President Biden’s zero carbon plan, which he plans to ramrod through using the legerdemain of “budget reconciliation”, is a plan that will dramatically raise energy costs for the poor and middle class and, because of its approach, increase poverty.

The plan is to make all US power “100% carbon free” by 2035, an ambitious plan that necessitates switching to much more expensive “alternative energy”, possibly among which natural gas with carbon capture (not commercially viable) and nuclear energy (vehemently opposed by his core base).

The effect would be threefold: discarding power plants that took hundreds of billions of dollars to use, building new power plants that will be exponentially more expensive and will face “environmental impact” reviews and delays, and the actual cost of the energy, which will be exponentially higher for consumers.

Once again a politician, chasing a histrionic bogeyman (“climate change spells doom!”), offers a massive, disruptive, top-down solution that is expensive and authoritarian. The top-down approach means, instead of promoting individual and local energy independence through house-portable and house-affordable solutions, the Biden team, egged on by utopian extremists, is focusing on a typical OBS (“one big system”) approach that will continue to keep people dependent on massive structures over which they have no influence.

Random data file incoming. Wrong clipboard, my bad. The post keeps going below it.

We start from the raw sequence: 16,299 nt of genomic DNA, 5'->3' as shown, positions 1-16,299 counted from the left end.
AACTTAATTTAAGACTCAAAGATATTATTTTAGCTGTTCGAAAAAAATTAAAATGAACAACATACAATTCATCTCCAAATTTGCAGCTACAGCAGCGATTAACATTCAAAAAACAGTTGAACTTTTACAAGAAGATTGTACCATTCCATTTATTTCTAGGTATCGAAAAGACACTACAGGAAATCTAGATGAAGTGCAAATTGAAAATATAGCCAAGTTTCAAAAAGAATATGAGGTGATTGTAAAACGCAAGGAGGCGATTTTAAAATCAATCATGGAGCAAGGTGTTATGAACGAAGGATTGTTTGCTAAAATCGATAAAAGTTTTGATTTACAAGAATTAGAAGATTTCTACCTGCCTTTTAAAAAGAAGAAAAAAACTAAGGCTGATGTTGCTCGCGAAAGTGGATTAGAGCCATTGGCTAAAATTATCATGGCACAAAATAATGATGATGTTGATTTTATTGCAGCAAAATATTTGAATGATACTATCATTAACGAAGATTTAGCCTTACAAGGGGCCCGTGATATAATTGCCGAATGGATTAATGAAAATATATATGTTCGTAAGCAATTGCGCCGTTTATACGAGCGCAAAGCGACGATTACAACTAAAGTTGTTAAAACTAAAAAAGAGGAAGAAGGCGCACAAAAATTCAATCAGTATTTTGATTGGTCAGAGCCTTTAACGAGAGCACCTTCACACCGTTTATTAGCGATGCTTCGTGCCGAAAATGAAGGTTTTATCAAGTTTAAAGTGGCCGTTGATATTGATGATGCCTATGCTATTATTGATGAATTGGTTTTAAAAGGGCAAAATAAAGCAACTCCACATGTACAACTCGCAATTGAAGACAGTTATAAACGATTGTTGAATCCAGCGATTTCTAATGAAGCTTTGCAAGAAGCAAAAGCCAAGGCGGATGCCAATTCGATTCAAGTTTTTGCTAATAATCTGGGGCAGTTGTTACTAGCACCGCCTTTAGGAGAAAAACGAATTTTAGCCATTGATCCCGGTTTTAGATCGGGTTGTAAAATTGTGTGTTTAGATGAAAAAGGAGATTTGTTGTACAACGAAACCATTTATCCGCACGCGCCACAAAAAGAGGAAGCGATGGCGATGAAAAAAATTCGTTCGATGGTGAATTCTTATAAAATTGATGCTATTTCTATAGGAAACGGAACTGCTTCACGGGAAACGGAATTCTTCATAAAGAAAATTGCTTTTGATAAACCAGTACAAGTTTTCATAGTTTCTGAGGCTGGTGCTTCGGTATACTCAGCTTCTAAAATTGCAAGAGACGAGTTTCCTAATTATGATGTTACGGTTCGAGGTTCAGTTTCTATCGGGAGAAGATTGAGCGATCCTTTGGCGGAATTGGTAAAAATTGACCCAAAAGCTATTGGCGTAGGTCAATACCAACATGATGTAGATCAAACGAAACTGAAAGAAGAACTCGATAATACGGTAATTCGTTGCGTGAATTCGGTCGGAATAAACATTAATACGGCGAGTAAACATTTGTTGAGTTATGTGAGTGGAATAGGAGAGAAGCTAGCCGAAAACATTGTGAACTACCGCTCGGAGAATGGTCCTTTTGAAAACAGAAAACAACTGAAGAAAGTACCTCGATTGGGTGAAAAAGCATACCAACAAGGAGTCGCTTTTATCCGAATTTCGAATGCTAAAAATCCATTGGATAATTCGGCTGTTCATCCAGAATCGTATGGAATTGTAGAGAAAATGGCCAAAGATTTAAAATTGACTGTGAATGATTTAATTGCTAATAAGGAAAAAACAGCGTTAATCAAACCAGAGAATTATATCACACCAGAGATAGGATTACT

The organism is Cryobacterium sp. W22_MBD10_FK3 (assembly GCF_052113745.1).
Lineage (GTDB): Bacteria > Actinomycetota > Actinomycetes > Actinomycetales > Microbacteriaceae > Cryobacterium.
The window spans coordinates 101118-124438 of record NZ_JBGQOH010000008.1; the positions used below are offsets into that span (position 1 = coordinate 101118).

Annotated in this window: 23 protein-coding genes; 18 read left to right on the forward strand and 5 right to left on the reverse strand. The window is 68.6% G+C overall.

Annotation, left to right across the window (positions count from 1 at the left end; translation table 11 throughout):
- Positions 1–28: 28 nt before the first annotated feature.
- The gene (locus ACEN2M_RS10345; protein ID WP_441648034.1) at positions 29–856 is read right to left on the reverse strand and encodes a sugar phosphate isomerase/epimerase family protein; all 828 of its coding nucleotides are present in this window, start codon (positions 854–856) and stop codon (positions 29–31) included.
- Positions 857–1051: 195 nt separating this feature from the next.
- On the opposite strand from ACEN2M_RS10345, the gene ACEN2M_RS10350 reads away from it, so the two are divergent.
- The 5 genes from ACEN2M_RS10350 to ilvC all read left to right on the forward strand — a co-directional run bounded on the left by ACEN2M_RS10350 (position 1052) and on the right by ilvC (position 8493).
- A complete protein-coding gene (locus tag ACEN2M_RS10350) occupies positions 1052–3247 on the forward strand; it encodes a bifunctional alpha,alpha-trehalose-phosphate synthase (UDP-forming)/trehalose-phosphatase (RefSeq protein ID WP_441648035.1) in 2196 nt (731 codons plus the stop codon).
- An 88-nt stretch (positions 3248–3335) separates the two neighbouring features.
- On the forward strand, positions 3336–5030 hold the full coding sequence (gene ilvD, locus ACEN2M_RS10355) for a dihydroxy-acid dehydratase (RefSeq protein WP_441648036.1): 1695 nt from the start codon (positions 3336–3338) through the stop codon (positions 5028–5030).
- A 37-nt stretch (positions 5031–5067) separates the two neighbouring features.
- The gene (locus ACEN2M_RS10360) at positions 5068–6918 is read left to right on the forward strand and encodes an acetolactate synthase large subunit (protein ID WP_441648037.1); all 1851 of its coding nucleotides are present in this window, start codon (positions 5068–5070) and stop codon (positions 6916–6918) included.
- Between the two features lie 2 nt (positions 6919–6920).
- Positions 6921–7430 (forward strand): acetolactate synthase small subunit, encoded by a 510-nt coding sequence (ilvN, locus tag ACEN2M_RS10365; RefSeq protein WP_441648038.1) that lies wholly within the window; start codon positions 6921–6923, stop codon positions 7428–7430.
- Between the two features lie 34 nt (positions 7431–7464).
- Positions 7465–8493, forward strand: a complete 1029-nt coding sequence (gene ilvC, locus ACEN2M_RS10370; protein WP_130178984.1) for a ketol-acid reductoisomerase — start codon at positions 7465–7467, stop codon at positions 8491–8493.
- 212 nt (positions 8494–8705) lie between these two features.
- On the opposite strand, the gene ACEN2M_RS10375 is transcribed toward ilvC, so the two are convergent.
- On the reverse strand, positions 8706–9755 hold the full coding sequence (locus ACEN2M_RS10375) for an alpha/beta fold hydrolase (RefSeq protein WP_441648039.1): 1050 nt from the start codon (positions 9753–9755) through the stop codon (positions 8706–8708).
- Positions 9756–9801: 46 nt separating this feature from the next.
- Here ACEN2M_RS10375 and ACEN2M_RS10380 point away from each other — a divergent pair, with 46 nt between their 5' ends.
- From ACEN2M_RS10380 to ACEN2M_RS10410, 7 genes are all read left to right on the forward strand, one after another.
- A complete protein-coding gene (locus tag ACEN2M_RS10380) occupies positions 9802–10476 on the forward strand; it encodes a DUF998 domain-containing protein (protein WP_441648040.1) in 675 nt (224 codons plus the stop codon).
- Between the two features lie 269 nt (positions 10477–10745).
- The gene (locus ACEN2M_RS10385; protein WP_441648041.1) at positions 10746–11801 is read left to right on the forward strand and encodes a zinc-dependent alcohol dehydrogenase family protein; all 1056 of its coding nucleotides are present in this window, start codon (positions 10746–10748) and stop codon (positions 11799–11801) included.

The “house portable and house affordable” solution requires changing local ordinances to promote alternative building methods that are massively more energy efficient, investing heavily in solar and wind technologies for home use and providing the blueprints free to the public, and providing real incentives to individuals to adopt an individual and local energy independence approach.

The truth is, those who claim to care about the dangers of climate change and/or pollution, both legitimate concerns, are refusing to adopt an approach that truly empowers individuals. Instead, not wanting a good crisis to go to waste, they opt for an OBS approach that perpetuates dependency and concentrates yet more wealth and power in their hands.

The level of poverty will rise not because of seeking alternative energy solutions but because the top-down OBS approach is expensive, inefficient, and disempowering to individuals and the marketplace.